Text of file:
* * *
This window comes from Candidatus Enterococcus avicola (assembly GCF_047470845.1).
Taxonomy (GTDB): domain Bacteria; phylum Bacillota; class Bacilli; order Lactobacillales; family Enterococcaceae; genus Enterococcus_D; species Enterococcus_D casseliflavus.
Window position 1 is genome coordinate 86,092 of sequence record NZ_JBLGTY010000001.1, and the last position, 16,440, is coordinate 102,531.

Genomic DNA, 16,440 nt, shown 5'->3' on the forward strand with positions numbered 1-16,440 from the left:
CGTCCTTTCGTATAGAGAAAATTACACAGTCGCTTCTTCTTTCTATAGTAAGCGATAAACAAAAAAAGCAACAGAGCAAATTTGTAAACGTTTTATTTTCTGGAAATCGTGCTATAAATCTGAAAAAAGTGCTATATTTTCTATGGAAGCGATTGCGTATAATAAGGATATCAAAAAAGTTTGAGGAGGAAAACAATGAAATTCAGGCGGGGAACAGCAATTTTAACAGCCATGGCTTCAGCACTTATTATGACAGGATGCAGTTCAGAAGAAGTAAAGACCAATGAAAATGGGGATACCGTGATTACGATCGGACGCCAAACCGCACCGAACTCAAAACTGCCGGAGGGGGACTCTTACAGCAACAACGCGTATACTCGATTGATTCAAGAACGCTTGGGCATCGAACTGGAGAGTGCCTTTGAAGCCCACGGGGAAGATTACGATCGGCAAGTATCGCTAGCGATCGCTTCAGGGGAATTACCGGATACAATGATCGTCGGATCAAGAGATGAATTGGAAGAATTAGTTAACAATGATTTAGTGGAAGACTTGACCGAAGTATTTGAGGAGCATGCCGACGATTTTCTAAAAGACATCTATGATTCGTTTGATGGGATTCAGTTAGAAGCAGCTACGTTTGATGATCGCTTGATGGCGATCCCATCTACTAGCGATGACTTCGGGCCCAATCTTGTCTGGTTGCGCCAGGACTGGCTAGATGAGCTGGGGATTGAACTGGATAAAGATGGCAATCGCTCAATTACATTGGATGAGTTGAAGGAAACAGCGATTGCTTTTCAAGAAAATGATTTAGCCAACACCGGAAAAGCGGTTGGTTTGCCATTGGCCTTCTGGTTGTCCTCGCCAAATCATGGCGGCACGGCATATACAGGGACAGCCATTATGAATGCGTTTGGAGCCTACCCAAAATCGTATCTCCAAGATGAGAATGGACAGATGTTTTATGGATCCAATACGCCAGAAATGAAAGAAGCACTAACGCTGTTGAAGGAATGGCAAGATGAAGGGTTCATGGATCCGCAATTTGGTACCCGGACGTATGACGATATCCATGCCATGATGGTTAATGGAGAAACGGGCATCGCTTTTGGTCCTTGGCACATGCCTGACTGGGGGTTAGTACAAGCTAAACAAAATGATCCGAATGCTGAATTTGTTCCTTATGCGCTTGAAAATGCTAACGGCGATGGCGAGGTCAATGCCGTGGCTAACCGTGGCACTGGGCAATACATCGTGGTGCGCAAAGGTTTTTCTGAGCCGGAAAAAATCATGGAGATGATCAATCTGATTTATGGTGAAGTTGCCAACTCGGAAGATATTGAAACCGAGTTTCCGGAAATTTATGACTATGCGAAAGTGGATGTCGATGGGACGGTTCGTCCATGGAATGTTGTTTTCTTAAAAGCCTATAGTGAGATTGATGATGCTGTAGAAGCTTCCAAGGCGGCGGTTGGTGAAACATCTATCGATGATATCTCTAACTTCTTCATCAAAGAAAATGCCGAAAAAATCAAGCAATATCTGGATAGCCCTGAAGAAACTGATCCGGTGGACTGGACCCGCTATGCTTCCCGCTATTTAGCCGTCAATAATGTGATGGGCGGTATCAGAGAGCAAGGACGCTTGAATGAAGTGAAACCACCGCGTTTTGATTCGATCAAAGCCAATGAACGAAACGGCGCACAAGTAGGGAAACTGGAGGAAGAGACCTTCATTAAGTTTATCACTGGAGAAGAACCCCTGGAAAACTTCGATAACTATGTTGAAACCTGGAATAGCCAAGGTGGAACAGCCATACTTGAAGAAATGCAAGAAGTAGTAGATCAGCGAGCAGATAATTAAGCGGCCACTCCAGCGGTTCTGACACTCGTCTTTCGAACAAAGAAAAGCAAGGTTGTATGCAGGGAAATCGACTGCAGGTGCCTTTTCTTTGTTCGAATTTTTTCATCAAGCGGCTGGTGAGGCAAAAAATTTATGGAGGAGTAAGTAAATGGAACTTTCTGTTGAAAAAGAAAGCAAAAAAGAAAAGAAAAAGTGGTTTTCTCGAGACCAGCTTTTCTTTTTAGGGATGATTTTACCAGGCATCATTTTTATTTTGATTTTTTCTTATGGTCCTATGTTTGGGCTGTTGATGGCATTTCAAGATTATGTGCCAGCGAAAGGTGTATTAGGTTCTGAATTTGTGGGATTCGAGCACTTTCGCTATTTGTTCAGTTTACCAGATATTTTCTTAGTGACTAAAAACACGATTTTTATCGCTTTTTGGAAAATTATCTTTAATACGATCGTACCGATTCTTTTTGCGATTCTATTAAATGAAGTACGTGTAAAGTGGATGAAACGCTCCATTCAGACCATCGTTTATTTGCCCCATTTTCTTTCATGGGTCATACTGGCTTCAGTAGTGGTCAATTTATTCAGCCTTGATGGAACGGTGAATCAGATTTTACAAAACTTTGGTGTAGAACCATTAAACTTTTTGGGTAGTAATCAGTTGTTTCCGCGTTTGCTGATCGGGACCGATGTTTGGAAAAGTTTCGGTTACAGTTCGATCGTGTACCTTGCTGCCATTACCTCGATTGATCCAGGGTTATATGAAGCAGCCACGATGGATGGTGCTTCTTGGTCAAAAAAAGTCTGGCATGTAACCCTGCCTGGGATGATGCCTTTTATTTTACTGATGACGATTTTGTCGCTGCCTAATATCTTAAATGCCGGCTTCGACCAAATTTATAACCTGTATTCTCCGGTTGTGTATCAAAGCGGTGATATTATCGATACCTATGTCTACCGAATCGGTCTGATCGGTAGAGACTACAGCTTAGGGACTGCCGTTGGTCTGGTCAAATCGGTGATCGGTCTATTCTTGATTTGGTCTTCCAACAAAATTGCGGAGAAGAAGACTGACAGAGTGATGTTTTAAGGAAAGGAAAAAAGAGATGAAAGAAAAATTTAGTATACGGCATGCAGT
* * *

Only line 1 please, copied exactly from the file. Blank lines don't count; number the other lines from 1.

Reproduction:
This window comes from Candidatus Enterococcus avicola (assembly GCF_047470845.1).